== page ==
In Japan's Wake, Can Nuclear be Relied Upon to Fuel Asia's Boom?

Anti-nuclear activists hold a protest near the presidential palace in Manila on March 15, 2011. (TED ALJIBE/AFP/Getty Images)

Asia Society Global Council Co-Chair Simon Tay has penned an op-ed entitled "Japan gives Asia pause in its nuclear ambitions," published earlier this week in Singapore's Today newspaper and the South China Morning Post in Hong Kong. The rapid growth many Asian nations are experiencing needs to be fueled somehow, Tay explains, and many countries in the region had been looking to nuclear as a cleaner, more reliable source of energy than its carbon counterparts. China has major plans for nuclear, and Southeast Asian nations such as Vietnam, Indonesia, Thailand, Malaysia and Singapore are either moving toward nuclear power or pondering it. "Even for countries without active seismic activity, there are cautionary lessons about risk management," Tay explains. "This is especially as many do not have the high safety culture that Japan has." 

He concludes: 

The Japanese have lived with energy insecurity and nuclear power for many decades. In tandem with establishing Japan as a world leader in energy efficiency and alternative energy, they have developed their nuclear energy capabilities over the decades with what appear to be the strictest safeguards - although fresh doubts are being cast by the Japanese media and international groups.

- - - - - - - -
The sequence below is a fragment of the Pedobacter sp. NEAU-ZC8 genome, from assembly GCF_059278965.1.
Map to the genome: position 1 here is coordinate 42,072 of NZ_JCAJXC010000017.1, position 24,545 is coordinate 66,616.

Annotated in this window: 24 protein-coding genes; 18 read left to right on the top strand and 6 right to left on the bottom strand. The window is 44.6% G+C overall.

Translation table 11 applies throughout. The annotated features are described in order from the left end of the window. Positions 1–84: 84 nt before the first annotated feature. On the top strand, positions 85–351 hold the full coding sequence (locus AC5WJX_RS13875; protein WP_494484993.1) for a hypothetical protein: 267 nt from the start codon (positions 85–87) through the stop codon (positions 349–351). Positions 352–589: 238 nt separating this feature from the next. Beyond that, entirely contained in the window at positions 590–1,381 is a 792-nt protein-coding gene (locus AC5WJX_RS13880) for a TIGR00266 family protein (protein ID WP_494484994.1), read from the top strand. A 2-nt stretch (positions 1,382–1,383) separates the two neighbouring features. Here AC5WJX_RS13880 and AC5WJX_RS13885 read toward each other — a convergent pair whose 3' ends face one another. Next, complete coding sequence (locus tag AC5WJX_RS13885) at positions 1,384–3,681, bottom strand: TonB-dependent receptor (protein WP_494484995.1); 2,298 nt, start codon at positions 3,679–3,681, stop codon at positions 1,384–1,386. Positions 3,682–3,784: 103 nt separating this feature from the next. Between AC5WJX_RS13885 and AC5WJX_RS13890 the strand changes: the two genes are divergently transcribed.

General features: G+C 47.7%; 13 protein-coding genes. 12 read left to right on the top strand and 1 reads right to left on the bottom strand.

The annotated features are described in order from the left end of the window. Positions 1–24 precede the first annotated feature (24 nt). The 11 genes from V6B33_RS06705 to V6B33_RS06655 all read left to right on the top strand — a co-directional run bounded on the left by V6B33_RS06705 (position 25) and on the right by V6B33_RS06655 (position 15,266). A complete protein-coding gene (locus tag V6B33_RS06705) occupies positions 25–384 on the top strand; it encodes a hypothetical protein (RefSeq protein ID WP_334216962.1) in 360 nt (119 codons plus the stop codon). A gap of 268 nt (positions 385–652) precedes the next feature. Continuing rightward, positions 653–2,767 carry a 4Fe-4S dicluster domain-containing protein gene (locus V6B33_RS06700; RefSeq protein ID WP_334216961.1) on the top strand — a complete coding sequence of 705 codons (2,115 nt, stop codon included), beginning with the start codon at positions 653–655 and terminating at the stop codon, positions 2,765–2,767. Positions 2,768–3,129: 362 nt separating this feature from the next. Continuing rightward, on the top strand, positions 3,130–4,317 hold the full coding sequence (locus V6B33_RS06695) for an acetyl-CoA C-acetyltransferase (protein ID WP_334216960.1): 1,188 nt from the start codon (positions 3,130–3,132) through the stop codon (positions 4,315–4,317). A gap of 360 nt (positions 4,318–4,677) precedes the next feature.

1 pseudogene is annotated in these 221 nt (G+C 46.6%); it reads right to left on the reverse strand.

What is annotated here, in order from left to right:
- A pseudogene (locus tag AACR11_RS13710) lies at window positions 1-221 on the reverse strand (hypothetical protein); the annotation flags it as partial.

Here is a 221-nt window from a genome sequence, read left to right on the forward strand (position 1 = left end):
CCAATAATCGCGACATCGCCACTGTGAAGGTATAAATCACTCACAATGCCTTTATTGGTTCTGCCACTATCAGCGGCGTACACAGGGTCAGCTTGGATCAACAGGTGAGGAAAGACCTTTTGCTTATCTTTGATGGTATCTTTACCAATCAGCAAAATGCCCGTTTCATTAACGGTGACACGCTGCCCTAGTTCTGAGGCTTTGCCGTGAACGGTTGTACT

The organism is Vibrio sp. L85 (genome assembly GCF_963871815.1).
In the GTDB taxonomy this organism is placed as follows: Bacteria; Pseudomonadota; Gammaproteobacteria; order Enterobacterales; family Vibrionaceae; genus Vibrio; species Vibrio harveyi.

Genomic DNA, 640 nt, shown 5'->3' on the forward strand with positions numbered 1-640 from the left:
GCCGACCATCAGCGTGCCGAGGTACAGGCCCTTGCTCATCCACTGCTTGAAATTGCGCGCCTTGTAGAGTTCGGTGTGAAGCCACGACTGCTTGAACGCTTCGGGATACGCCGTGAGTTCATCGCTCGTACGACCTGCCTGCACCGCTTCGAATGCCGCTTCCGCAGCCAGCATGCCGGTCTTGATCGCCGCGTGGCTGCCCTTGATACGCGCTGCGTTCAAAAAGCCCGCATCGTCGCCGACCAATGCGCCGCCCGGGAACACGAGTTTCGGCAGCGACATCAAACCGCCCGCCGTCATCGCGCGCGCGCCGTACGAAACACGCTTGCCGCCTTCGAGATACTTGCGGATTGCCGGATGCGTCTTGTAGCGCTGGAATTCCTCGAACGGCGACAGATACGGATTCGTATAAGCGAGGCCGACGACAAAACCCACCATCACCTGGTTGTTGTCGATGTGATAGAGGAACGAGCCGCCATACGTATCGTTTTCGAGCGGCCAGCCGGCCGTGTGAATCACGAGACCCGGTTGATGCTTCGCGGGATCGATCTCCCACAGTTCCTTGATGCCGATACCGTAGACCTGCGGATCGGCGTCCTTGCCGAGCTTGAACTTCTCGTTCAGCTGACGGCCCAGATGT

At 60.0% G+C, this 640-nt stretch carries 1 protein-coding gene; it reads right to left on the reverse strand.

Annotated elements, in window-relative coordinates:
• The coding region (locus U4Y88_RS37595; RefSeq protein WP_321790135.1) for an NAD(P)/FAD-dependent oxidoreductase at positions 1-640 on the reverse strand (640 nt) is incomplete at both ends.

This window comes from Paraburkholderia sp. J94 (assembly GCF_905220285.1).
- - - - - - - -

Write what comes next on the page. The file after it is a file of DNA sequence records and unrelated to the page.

In the wake of the tragic quake and unfolding nuclear concerns in Tokyo, other Asian countries that wish to pursue the reward of nuclear power must be advised to take the time to ensure they meet the highest standards. Even if they do, they and their people must also understand, and be prepared, that even the highest standards may still not prove to be enough. 

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About the Author

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Dan Washburn is Asia Society's Chief Content Officer. The Financial Times named his book, The Forbidden Game: Golf and the Chinese Dream, one of the best of 2014.